Social Security: How Does the SSA Verify Marriage?
If you recently married and changed your last name or if you’re applying for a Social Security spousal benefit, you’ll need to provide evidence to the Social Security Administration of your marriage.
To prove a marriage, the SSA says to provide one of the following:
- Certified copy of (or statement as to) a public record of marriage: This must be a certified photocopy, or a statement as to, a public record of marriage certified by the custodian of the record or by an authorized SSA, State Department or VA employee.
- Certified copy or statement of a religious record of marriage: This document must also be certified by the custodian of the record or by an authorized SSA, State Department or VA employee.
- Original certificate of marriage
- Foreign records: The foreign document must be based on church or civil records which are pursuant to the foreign law showing the individuals as a married couple. If a translator is needed, they will evaluate the record for accuracy, validity and authenticity.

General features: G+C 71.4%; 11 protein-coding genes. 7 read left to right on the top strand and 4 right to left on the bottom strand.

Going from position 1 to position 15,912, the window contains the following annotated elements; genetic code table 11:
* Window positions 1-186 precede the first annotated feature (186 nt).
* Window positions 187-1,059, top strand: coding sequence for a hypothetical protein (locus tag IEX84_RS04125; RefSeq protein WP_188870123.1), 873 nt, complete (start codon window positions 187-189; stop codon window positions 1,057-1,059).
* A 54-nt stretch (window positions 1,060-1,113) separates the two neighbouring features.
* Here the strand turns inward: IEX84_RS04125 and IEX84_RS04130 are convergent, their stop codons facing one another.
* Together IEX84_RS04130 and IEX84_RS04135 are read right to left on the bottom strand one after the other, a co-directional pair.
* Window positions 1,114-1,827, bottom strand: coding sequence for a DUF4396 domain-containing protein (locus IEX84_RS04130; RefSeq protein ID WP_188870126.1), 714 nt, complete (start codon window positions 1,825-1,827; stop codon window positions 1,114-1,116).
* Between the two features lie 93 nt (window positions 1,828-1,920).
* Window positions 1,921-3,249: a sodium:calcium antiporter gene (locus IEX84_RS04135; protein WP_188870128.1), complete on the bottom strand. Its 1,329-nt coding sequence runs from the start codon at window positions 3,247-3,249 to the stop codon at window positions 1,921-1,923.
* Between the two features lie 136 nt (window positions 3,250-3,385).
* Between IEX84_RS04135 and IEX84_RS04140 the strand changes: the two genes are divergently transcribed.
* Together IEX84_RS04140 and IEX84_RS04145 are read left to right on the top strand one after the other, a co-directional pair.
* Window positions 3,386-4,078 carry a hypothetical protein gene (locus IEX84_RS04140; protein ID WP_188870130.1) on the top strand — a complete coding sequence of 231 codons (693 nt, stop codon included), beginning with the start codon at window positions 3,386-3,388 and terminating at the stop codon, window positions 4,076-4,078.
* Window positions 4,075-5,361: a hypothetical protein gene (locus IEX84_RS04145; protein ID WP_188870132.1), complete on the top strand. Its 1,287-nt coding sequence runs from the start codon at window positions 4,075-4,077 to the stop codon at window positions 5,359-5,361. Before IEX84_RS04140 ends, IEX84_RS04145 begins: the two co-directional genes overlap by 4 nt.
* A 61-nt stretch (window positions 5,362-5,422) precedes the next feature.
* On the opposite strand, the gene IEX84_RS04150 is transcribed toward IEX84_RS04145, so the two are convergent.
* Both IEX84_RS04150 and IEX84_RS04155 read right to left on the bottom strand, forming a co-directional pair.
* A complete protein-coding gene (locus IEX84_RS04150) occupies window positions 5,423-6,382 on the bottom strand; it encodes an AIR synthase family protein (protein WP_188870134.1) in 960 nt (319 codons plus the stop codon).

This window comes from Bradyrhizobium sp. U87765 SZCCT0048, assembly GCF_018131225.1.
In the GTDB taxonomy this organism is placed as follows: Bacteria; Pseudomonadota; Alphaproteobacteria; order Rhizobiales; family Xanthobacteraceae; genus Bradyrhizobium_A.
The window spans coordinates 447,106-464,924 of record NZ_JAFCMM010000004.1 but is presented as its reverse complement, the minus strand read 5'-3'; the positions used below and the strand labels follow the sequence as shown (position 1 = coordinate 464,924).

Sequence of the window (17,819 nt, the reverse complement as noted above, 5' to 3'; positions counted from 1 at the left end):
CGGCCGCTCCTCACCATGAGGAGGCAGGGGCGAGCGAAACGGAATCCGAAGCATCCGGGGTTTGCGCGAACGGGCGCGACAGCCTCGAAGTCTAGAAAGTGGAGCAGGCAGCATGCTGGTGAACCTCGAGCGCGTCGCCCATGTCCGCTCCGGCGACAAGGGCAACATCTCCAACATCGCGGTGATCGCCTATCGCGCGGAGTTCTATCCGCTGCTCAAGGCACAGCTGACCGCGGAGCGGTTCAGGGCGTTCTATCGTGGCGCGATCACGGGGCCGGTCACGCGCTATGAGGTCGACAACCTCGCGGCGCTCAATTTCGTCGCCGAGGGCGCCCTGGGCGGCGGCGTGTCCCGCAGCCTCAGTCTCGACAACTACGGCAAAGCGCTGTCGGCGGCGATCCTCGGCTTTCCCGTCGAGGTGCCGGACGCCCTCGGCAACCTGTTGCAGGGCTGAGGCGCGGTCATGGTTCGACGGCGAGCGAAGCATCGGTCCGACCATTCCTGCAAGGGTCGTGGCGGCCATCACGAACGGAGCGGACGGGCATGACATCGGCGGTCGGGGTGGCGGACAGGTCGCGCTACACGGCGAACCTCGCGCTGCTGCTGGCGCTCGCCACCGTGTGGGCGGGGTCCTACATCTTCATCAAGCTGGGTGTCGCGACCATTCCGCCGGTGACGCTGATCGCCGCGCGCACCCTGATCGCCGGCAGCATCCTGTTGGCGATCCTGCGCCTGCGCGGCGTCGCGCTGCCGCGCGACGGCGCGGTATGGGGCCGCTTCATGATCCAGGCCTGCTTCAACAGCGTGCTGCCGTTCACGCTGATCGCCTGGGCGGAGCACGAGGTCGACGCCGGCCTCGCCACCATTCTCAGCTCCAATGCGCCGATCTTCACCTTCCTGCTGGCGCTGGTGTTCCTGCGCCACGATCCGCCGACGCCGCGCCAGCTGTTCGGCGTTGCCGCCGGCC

According to the SSA, proof of marriage does not include a souvenir certificate (SC), also known as a keepsake, ornate, ceremonial, complimentary, goodwill, memento or heirloom certificate.
If you cannot provide proof of marriage, you may be asked to request proof from the custodian of the record. The marriage record must contain enough information for an audit trail.
Approved religious marriage records are either the original religious certificate of marriage or a certified copy of the religious marriage record.
The original religious certificate of marriage must show the date and place of the ceremony, completed and signed by the officiating clergyman and given to the couple at the time of the ceremony. A copy or an extract from the original record is also acceptable if it is certified by the custodian of the religious records in his/her official capacity or by an authorized SSA, State Department or VA employee.
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